My Very Favorite Book in the Whole Wide World by Malcom Mitchell

My Very Favorite Book in the Whole Wide World by Malcom Mitchell, illustrated by Michael Robertson. 2021. Hand-done texture with ink and pencil, Photoshop. Published by Orchard Books.

Brief summary: Henley is not a reader. The book was too hard; another was too boring. He could not find a book that had his interests. He preferred playing outside. One day in school, his teacher assigns her students to bring in their favorite book to class tomorrow. Henley goes to the library after school and asks the librarian to help him find his favorite book in the whole wide world. Nothing.

He goes to the bookshop and asks the owner, Mrs. Rackley, if she could help find him a book that he could call his favorite. Again, after looking at several books, Henley does not find one. He goes home and tells his mother his problem. She says something to her son that helps him find his favorite to share the next day. What book is it?

Comments: So good to see how he went to the public librarian and bookstore owner to help him. Henley, I did not have an elementary library either. I had to find my books at the public library.

I love that he was able to find his favorite book and have something so meaningful to share with his classmates. This could be a great introduction for primary students to reflect and share their favorite stories or perhaps an end-of-the-year summary of the favorite books they enjoyed that school year.

My Very Favorite Book in the Whole Wide World by Malcolm Mitchell | Book Trailer
My Very Favorite Book – Author Read a Loud

Digging for Words: Jose Alberto Gutierrez and the Library He Built by Angela Burke Kunkel

Digging for Words: Jose Alberto Gutierrez and the Library He Built by Angela Burke Kunkel; illustrated by Paola Escobar. 2020. Illustrations were made digitally. Published by Schwartz & Wade Books.

Brief summary: Jose, a garbage collector, begins his nightly route in Bogota, Columbia. Jose keeps the books others discard in the trash and adds them to his own library. Each Saturday, he kindly opens his home full of shelves of books for others to borrow, as there is not a library in their area.

Comments: There is a parallel story of a boy in the neighborhood also named Jose who looks forward to Saturday when he can borrow a book from the garbage man’s home library.

This is a superb story to remind many of how lucky we are in the USA to have more free access to books with so many public libraries and Little Free Libraries.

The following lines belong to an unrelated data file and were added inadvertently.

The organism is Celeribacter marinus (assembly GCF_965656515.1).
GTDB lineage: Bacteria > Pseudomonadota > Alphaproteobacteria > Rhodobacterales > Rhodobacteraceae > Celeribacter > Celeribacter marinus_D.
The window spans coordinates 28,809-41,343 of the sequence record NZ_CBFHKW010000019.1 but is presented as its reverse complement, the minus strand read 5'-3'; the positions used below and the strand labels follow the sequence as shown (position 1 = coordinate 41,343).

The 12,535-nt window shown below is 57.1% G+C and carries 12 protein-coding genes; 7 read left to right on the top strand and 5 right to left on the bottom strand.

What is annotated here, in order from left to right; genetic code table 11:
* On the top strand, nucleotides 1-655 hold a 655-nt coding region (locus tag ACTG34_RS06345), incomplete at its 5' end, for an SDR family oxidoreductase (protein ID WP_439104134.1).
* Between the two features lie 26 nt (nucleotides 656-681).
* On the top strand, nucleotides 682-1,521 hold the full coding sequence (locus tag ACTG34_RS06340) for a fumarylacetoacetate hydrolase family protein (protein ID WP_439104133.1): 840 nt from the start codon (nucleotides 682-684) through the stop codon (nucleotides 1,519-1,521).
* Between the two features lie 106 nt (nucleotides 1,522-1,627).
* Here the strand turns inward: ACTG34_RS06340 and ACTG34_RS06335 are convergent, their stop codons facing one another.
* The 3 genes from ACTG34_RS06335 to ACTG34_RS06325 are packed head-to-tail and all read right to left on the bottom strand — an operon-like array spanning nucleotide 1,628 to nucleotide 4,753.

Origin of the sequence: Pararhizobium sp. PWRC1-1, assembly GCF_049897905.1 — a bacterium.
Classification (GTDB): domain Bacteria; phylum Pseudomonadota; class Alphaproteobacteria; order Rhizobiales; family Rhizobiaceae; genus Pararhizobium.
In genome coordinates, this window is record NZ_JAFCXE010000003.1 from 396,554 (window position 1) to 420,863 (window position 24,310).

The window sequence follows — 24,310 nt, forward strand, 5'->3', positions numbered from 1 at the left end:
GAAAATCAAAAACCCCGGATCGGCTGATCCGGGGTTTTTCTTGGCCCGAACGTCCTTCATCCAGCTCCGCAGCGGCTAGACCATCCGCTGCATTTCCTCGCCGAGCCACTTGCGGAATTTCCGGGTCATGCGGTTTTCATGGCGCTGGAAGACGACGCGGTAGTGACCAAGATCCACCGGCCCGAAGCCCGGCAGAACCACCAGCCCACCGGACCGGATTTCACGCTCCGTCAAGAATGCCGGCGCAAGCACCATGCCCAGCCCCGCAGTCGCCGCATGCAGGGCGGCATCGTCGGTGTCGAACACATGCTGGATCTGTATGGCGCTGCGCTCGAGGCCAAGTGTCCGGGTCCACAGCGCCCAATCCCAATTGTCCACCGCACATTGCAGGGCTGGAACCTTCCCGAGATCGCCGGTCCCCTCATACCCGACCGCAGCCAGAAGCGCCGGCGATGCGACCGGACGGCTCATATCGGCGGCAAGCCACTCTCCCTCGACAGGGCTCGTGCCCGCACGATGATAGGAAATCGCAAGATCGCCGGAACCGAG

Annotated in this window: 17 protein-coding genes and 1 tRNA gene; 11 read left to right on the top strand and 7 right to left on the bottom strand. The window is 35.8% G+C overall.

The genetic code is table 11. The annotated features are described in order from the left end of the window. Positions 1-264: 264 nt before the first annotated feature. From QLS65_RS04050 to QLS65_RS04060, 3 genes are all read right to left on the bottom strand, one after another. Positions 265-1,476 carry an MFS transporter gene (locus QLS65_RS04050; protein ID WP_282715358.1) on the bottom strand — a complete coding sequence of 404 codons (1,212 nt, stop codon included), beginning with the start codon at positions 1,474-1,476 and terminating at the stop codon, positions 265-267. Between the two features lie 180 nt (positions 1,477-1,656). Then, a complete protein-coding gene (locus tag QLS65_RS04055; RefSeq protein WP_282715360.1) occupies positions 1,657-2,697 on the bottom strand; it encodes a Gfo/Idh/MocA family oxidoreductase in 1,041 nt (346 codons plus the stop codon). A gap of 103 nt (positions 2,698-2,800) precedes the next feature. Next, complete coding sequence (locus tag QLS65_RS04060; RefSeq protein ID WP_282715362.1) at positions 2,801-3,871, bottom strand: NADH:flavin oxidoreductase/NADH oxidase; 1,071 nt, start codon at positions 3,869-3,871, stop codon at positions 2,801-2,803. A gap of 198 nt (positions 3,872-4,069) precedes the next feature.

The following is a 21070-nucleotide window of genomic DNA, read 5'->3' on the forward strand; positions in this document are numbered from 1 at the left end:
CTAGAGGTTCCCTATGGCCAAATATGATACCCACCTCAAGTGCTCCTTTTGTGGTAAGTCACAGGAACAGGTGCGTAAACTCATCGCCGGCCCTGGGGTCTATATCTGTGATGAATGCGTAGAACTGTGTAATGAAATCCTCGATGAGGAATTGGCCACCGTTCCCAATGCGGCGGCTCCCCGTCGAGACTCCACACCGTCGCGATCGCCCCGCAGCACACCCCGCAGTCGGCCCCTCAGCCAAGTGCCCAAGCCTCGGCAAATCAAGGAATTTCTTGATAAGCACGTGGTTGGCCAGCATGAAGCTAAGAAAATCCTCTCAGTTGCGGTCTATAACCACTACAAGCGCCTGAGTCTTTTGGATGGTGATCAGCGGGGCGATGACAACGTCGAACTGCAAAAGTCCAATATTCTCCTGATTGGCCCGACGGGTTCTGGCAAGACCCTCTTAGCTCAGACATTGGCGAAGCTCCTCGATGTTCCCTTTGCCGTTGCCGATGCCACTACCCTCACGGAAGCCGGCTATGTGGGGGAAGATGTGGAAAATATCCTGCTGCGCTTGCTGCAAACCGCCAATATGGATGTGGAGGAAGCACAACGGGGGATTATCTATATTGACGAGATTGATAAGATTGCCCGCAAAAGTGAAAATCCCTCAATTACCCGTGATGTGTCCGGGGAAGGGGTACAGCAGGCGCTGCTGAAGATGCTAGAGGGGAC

The back pages have an Author’s Note, Featured Books, and Selected Online Sources. There are photos of Jose in the back too.

I thought of that famous quote, “One man’s trash is another man’s treasure,” as I was reading this picture book. I also reflected upon what my life would be like without having a public library close to where I live.

The Library Book by Tom Chapin and Michael Mark

The Library Book

The Library Book by Tom Chapin and Michael Mark, illustrated by Chuck Groenink. 2017. Illustrations done digitally and in pencil. Published by Antheneum Books for Young Readers.

Brief summary: A young girl goes to the library on a rainy Saturday morning and discovers several  favorite characters and stories inside as she walks throughout the library looking for library books to check out.

Comments: Love that Tom Chapin’s song is now in book form. The illustrations are full and colorful and make the song come alive as the child walks through the library seeing children book characters around her. The library is full of fun and imagination as she decides what books to check out. This is  definitely a great choice to have in any library collection.

Buy here. 

The Book No One Ever Read by Cornelia Funke

The Book No One Ever Read

The Book No One Every Read by Cornelia Funke; illustrated by Cornelia Funke. 2016(Copyright by Cornelia Funke), 2017(published by Breathing Books).

Brief summary: Morry, a five-year old book, decides to push himself forward a bit on the library’s book shelf but is scolded by the other books explaining what is was like to be read. The fingerprints. The food stains.  Morry did not care. He fell off the shelf and went on a little adventure landing in front of a child with sticky fingers. Morry is now happy with a name written in his front pages and worn pages from being read several times.

Comments: When reading the book, the young reader may not pick up on all the contributes that the author made of her favorite authors and poets in the way of the books on the shelves. They are hilarious and are mentioned in a back dedication page. I am considering reading this to my students at the beginning of the year as a part of a library orientation lesson.

Buy here.

(I may receive a small commission for purchases made with links in this post through the Amazon Affiliate Program.  Books in this picture book blog are not sent to me in exchange for a review, but instead, are checked out from a public library).